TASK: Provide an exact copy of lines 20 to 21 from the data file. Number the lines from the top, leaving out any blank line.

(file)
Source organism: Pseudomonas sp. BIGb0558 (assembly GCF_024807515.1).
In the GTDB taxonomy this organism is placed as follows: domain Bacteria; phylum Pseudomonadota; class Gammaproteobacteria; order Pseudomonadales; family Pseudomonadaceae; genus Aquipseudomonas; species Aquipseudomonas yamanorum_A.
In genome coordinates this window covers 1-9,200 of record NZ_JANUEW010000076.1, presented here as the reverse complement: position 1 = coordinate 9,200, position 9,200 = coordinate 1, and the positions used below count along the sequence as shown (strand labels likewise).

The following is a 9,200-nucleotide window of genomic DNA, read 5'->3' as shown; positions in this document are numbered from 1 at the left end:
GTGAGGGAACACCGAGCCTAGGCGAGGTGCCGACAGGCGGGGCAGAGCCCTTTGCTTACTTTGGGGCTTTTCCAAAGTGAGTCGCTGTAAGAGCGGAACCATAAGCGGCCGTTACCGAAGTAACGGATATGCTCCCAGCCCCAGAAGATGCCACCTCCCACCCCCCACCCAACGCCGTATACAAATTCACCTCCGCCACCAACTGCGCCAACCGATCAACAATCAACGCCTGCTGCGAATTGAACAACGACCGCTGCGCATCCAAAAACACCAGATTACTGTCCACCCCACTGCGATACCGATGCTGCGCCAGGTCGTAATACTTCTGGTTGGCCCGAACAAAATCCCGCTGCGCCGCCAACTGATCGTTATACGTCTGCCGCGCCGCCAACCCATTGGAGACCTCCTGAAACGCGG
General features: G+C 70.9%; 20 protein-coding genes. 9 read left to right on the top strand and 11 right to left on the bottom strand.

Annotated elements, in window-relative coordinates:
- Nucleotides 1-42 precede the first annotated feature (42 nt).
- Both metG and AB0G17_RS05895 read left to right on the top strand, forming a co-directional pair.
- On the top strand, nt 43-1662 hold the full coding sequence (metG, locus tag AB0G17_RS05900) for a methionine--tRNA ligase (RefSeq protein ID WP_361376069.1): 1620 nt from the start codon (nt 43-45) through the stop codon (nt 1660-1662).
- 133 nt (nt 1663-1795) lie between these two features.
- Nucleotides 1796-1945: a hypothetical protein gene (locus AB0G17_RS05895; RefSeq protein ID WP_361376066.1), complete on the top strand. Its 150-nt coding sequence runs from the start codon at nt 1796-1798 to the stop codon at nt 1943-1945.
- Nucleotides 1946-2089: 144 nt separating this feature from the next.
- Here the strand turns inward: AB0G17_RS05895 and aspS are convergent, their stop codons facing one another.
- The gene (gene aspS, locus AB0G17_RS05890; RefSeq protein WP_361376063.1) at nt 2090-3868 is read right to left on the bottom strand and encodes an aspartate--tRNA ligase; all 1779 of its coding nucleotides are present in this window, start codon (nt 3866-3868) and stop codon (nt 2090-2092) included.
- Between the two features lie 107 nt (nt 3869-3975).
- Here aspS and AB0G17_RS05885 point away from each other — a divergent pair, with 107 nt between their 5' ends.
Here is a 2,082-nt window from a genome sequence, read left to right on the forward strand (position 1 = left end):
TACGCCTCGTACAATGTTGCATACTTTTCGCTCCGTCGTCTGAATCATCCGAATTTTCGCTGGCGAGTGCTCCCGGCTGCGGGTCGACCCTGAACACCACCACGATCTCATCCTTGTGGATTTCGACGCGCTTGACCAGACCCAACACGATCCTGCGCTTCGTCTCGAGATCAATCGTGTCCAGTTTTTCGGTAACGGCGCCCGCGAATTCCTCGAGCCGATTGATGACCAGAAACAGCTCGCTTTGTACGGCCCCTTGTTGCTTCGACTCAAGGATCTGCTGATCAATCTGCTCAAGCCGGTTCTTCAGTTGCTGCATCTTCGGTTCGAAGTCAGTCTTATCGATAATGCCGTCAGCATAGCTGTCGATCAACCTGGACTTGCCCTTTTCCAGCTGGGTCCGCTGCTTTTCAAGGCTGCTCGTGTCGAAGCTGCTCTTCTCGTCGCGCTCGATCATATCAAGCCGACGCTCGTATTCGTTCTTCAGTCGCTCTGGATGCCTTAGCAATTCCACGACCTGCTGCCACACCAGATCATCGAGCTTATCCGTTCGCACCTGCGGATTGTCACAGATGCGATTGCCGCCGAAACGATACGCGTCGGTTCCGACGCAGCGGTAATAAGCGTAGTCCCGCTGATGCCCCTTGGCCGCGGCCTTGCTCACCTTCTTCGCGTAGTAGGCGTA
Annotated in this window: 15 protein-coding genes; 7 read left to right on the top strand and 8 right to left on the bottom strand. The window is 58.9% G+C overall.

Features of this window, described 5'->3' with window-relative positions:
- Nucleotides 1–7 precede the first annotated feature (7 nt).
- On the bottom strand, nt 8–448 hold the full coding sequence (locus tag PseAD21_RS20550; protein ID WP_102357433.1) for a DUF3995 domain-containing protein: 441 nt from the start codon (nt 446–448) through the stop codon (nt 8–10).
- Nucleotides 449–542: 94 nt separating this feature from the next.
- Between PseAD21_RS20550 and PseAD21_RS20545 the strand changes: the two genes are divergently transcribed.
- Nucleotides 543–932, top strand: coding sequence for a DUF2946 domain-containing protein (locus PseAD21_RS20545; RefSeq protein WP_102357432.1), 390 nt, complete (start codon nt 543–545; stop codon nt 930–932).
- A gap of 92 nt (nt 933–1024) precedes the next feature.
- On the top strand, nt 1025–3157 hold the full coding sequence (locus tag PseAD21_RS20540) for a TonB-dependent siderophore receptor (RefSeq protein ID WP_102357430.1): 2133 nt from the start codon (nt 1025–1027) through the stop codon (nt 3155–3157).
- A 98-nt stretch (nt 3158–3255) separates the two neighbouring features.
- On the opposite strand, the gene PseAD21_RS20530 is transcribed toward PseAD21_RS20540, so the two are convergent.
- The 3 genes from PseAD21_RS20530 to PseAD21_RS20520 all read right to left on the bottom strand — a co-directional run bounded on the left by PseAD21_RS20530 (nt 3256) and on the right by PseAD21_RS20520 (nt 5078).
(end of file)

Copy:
Annotated in this window: 15 protein-coding genes; 7 read left to right on the top strand and 8 right to left on the bottom strand. The window is 58.9% G+C overall.

Features of this window, described 5'->3' with window-relative positions: